Should You Use Solar On Your Homestead?


Bobbi PetersonSince the first prehistoric farmer planted their first prehistoric seed, farmers have been thriving — and sometimes withering — based on the consistency of the sun. Every day it rises in the east and sets in the west. Animals, plants and workers set their days around the sun's journey across the sky. Without the sun, there would be no farming.

Shouldn't farmers who depend so much on the sun start to get a little something back? That "little something" could actually become an endless supply of affordable energy. We're talking solar power, and by most scientific accounts, we still have around five billion years of sun power to tap into. Should you use solar on your homestead? A more apt question might be: How many ways can you use solar on your homestead? Let’s take a look.

The Sun Basics

Harvesting solar power has been around for a long time. As an answer to the oil energy crisis, then-President Jimmy Carter had solar panels installed on the White House roof back in the late ‘70s. Today, improvements in solar panel design and battery proficiency have made it practical for homeowners, businesses and farmers to adapt their power grid structure for solar use.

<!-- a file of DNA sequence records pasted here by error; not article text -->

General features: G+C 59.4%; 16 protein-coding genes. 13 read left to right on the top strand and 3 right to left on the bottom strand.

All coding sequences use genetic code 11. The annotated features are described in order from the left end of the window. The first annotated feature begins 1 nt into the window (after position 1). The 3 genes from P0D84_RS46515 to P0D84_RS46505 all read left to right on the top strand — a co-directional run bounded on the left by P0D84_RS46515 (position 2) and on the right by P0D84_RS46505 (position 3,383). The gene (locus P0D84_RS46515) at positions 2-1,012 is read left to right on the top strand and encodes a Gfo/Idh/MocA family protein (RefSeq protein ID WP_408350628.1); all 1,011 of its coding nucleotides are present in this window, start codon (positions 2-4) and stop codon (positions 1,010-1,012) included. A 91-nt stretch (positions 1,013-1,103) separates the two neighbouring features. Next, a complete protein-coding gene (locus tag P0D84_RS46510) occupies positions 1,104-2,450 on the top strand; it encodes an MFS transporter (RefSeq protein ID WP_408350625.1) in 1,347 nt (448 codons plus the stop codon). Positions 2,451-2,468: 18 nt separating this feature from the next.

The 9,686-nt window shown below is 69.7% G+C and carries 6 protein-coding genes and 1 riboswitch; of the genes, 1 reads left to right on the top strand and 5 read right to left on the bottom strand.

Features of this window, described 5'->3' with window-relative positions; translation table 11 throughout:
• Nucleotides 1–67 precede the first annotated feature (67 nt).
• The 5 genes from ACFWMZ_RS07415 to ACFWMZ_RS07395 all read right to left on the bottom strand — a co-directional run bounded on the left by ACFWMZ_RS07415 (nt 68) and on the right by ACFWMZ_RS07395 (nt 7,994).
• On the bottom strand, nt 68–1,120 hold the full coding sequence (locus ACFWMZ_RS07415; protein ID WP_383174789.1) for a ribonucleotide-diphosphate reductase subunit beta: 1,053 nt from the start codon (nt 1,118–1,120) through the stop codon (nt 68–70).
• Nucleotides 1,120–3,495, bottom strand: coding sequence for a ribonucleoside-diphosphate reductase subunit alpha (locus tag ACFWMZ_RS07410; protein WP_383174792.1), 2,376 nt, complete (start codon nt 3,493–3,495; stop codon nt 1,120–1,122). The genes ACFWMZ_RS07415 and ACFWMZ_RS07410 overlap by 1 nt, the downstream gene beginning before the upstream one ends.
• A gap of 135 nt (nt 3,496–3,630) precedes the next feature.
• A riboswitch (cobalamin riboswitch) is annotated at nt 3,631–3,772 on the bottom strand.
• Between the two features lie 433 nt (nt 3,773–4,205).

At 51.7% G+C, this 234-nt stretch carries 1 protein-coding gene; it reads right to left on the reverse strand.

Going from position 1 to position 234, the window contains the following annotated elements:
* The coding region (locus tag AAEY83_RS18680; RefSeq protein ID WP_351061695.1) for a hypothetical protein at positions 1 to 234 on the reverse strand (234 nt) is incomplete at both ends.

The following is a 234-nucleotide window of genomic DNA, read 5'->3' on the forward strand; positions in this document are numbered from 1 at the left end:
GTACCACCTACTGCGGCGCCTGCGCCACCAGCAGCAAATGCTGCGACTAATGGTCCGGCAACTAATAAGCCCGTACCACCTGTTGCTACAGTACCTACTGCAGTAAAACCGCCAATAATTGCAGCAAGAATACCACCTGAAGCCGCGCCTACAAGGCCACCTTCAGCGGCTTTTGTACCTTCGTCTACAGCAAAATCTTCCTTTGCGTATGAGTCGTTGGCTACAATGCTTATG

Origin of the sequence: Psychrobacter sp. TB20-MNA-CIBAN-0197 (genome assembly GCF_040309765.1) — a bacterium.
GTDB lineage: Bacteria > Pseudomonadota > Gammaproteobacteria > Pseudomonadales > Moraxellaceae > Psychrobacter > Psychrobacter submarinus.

Solar power is collected by panels not unlike giant mirrors. That absorbed power activates fuel cells that energize batteries. Those batteries are then wired to produce power. It is like having your own mini-electric grid right on your property. In fact, you could reach a point where you are producing an excess of power, so much that you could sell some back to the power company.

Although there are some smaller solar-power systems that could be set up as a DIY project, you might want to stick with professional installation for your homestead. There are too many variables such as placement, shade and even temperature that could impact your solar system's efficiency. Once your solar system is up and running, you might be amazed at how it can be utilized. Here are a few ideas:

Solar Generators

How many times have you suffered through a power outage? Usually these are caused by severe storms. That means electric crews have to scramble into action to fix a problem that could be county-wide. That could mean several hours or days without power.

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